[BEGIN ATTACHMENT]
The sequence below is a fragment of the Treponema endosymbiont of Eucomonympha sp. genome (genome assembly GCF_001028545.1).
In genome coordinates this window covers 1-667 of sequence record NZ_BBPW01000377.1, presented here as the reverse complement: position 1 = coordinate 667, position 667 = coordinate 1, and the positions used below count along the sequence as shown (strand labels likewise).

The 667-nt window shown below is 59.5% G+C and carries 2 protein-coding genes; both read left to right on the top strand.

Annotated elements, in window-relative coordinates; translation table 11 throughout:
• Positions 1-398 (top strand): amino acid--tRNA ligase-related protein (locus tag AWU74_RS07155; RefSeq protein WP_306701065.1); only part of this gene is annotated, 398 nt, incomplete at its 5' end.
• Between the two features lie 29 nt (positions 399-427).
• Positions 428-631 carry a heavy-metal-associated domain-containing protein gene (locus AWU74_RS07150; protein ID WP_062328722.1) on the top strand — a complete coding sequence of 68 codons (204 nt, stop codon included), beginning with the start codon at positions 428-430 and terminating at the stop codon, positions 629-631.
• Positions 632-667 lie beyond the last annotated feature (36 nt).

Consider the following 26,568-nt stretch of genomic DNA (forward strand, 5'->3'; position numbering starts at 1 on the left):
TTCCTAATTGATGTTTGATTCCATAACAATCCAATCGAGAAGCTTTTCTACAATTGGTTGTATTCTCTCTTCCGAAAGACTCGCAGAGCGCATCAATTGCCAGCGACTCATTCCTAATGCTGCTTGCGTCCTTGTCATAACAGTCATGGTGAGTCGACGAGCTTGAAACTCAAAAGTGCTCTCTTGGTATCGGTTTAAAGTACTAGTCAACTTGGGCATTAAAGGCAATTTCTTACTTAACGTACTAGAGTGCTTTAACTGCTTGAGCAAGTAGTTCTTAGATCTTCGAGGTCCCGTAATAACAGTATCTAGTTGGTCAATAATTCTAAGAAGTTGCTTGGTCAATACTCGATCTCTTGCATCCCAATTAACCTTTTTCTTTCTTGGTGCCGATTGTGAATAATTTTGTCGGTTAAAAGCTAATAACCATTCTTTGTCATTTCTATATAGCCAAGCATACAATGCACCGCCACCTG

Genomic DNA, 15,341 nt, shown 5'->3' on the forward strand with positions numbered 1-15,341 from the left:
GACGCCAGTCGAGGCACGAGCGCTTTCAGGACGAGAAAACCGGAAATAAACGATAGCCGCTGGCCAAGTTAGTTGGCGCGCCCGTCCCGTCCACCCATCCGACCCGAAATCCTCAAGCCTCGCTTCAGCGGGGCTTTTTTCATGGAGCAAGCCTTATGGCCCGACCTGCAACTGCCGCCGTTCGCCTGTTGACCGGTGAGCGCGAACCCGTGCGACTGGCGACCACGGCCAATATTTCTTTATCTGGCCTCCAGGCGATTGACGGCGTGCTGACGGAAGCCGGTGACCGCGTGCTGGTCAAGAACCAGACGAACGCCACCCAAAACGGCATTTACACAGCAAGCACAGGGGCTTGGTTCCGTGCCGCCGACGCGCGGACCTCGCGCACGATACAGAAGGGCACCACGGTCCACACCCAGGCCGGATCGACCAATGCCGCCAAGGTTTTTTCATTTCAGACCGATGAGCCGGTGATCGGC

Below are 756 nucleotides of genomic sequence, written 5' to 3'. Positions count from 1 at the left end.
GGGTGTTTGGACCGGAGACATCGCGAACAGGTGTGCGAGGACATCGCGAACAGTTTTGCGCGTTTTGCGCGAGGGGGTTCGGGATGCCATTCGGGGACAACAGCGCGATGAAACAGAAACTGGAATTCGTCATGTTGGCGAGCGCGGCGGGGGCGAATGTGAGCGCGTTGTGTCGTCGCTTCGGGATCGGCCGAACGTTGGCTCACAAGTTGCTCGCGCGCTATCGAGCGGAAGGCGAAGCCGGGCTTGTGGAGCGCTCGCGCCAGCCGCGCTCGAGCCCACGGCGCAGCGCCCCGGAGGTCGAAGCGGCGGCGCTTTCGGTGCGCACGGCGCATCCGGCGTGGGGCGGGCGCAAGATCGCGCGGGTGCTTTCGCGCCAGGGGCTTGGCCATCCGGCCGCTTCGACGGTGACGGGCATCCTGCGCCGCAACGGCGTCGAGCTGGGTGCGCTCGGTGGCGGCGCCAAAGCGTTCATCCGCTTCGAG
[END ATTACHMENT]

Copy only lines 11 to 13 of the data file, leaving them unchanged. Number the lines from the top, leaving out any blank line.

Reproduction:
Genomic DNA, 15,341 nt, shown 5'->3' on the forward strand with positions numbered 1-15,341 from the left:
GACGCCAGTCGAGGCACGAGCGCTTTCAGGACGAGAAAACCGGAAATAAACGATAGCCGCTGGCCAAGTTAGTTGGCGCGCCCGTCCCGTCCACCCATCCGACCCGAAATCCTCAAGCCTCGCTTCAGCGGGGCTTTTTTCATGGAGCAAGCCTTATGGCCCGACCTGCAACTGCCGCCGTTCGCCTGTTGACCGGTGAGCGCGAACCCGTGCGACTGGCGACCACGGCCAATATTTCTTTATCTGGCCTCCAGGCGATTGACGGCGTGCTGACGGAAGCCGGTGACCGCGTGCTGGTCAAGAACCAGACGAACGCCACCCAAAACGGCATTTACACAGCAAGCACAGGGGCTTGGTTCCGTGCCGCCGACGCGCGGACCTCGCGCACGATACAGAAGGGCACCACGGTCCACACCCAGGCCGGATCGACCAATGCCGCCAAGGTTTTTTCATTTCAGACCGATGAGCCGGTGATCGGC

Below are 756 nucleotides of genomic sequence, written 5' to 3'. Positions count from 1 at the left end.